After hearing customer complaints of printer glitches and malfunctions, MakerBot has taken notice. This week, the company has unrolled a new and improved support center for their users, promising to make customer support and troubleshooting “better and faster.” The Support page has now been streamlined, with two sections: Troubleshoot and Learn. The Learning section offers detailed product information, while the Troubleshooting section takes users through a step-by-step problem solving process, asking a series of questions to direct them to a solution as quickly and easily as possible.
“This approach to Troubleshooting offers an improved customer experience that [complements] our best-in-class customer support team,” said Gil Maman, Vice President of Customer Advocacy and Business Development. “All told, the new support site reflects MakerBot’s continued commitment to facilitate close relationships with our customers and users by putting their needs first.”
Based on customer feedback, MakerBot identified the most common support topics and designed a series of questions that will, hopefully, lead users to a solution without requiring a call into the support center. The nice thing, however, is that if you have to make a call, the questions you already answered on the website will be logged and made available to the technician taking your inquiry. Without having needed to use this particular feature, I already greatly appreciate it. I’ve had to spend over an hour on the phone, on more than one occasion, explaining the same issue to at least six technicians who carefully listened to every detail of my problem before transferring me to someone else who needed me to start from the beginning. Every. Single. Time. That particular Internet provider shall remain nameless, but I suspect you’ve all encountered this kind of infuriating “customer service” at one time or another.
So MakerBot definitely gets points for making every effort to get you through customer service as quickly as possible, but the online support center looks to be comprehensive enough that the need for phone calls should be relatively rare. Once you’re on the Support page, select “troubleshoot,” and then choose the product you’re having issues with from there. The next page will bring up the most common issues with that particular product. For example, if you select the MakerBot Replicator 2, the next page will offer you the following options: electrical, mechanical, setup, extruder, printing, or print quality. Choose one of those, and additional choices will be presented to further narrow down your issue. It’s pretty simple, and there are a lot of instructional videos and documents offered throughout the process. You can play with it a bit even if you’re not having a problem; you may still learn something new.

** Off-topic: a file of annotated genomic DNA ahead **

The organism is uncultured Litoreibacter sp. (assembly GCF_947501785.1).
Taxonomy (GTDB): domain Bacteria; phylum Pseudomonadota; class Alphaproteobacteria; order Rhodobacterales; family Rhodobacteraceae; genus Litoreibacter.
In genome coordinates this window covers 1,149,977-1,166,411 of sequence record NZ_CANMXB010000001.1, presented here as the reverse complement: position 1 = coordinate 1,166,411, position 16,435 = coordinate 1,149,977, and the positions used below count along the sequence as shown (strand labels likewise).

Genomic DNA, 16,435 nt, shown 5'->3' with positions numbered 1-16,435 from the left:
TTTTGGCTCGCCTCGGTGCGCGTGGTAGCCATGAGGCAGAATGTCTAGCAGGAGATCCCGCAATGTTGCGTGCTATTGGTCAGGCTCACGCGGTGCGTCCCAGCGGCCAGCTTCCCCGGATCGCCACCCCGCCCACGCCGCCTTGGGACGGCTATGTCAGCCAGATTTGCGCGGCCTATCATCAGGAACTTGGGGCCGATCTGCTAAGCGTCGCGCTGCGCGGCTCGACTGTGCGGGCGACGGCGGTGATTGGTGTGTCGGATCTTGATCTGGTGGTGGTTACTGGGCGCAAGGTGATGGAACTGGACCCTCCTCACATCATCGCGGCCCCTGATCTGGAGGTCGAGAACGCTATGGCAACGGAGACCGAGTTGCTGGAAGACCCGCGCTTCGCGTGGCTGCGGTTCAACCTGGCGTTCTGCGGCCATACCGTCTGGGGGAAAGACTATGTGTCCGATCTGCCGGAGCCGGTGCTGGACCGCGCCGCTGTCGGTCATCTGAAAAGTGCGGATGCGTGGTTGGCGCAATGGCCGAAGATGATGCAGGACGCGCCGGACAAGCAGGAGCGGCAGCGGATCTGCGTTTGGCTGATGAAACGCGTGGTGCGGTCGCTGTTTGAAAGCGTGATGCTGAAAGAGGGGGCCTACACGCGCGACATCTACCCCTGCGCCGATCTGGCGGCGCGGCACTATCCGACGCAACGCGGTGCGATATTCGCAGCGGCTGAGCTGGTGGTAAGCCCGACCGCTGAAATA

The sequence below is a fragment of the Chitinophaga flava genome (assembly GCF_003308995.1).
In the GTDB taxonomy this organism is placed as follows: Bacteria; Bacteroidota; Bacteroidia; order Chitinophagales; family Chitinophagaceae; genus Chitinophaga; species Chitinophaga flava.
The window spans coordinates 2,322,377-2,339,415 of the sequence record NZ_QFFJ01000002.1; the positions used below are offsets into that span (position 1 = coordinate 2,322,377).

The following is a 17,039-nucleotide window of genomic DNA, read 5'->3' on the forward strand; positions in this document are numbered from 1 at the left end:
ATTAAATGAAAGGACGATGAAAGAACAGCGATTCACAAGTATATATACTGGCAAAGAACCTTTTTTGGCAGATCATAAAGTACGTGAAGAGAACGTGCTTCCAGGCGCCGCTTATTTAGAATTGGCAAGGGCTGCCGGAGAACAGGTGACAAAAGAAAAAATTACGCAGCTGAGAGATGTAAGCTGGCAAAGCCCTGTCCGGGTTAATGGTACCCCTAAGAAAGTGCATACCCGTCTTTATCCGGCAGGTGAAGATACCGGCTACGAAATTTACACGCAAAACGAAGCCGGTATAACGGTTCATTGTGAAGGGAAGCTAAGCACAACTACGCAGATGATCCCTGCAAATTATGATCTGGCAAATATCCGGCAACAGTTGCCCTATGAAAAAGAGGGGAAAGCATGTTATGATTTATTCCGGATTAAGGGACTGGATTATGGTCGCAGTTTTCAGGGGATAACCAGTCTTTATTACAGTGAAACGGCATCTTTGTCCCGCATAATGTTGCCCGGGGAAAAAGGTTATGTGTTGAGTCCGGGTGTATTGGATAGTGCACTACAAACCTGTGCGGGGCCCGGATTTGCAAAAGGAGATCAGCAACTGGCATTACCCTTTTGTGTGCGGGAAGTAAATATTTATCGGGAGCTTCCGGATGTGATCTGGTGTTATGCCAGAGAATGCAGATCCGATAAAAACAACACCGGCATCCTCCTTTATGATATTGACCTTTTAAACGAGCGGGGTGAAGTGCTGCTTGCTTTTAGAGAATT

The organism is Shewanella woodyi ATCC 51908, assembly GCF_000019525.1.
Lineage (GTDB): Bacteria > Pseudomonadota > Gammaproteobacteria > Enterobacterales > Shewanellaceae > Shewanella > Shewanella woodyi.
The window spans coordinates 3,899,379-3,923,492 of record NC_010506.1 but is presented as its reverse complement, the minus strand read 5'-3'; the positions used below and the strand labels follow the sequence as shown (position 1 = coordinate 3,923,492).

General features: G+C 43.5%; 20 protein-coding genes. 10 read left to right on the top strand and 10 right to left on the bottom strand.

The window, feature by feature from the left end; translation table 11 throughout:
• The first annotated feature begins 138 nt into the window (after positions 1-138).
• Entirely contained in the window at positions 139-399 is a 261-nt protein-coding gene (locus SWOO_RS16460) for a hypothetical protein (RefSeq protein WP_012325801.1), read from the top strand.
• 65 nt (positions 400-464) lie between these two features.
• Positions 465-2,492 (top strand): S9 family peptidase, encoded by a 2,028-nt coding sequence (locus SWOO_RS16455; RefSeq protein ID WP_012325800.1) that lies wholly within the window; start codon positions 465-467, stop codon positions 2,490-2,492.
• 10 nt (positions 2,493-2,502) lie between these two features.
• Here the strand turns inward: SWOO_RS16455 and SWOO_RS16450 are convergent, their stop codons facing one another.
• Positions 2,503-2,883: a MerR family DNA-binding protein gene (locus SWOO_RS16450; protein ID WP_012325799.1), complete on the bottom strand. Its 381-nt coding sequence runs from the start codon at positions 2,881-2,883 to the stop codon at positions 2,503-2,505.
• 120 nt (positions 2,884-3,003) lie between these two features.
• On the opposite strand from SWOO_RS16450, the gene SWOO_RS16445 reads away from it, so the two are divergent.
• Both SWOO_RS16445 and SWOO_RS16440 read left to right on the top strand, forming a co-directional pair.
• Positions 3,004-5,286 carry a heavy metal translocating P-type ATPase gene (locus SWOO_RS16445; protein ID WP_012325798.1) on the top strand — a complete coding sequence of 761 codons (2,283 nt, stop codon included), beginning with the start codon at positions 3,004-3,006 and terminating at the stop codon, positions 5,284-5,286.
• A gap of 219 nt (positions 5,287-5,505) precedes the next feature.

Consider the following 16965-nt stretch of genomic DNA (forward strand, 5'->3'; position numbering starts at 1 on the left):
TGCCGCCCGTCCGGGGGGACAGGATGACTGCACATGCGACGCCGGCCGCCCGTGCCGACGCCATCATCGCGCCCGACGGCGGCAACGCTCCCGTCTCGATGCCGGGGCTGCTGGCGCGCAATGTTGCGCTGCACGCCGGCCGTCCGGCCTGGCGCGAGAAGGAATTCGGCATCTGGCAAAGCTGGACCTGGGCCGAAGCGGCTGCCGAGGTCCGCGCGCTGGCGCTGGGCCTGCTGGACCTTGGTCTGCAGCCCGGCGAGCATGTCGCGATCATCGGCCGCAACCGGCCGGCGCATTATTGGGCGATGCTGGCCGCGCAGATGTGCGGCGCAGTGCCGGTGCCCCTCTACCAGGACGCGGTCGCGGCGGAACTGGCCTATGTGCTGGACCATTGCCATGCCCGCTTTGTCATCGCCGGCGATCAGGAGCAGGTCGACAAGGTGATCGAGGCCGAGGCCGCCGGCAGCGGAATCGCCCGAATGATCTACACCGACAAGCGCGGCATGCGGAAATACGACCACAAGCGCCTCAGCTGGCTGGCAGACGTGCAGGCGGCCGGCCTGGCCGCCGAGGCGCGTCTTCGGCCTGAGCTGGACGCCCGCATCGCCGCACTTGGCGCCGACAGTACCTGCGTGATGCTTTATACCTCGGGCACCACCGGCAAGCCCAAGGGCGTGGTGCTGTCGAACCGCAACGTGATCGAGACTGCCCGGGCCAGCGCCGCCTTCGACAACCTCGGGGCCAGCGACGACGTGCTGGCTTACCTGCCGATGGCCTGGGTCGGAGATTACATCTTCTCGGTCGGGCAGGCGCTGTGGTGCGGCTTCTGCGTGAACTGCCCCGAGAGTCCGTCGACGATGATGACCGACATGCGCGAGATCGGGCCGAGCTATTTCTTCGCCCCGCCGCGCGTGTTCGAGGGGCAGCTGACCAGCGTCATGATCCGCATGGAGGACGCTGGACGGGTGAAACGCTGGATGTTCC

The new system certainly looks easy to use and efficient; I commend MakerBot for taking the time to make things as easy as possible for frustrated customers. Now if only every company would adopt similar tactics. Discuss this story in the MakerBot Support forum on 3DPB.com.
Subscribe to Our Email Newsletter
Stay up-to-date on all the latest news from the 3D printing industry and receive information and offers from third party vendors.
You May Also Like
Solize Debuts on the Tokyo Stock Exchange: A Milestone for Japan’s 3D Printing Industry
In the dynamic landscape of Japan’s engineering and manufacturing sectors, Solize Corporation has emerged as a beacon of innovation, particularly in the realm of 3D printing technologies. On February 7,...
3D Printing Webinar and Event Roundup: January 28, 2024
It’s another busy week of 3D printing industry webinars and events! Stratasys continues its advanced training, while Nexa3D and Headmade Materials will discuss ColdMetalFusion in a webinar. 3DHEALS is hosting...
Electronics 3D Printing Company Electroninks Partners with Japan’s SAKATA INX
Electroninks, the Austin-based manufacturer of metal complex inks for electronics applications, has partnered with SAKATA INX, a Japanese company that manufactures a variety of inks, including materials for the electronics...
EPSON and Development Bank of Japan Bet on 3DEO’s Metal 3D Printing Tech
Japanese investment into the additive manufacturing (AM) sector is increasing and it’s bringing new, powerful players to the table. Los Angeles-based 3DEO announced a substantial investment from the Development Bank...
Upload your 3D Models and get them printed quickly and efficiently.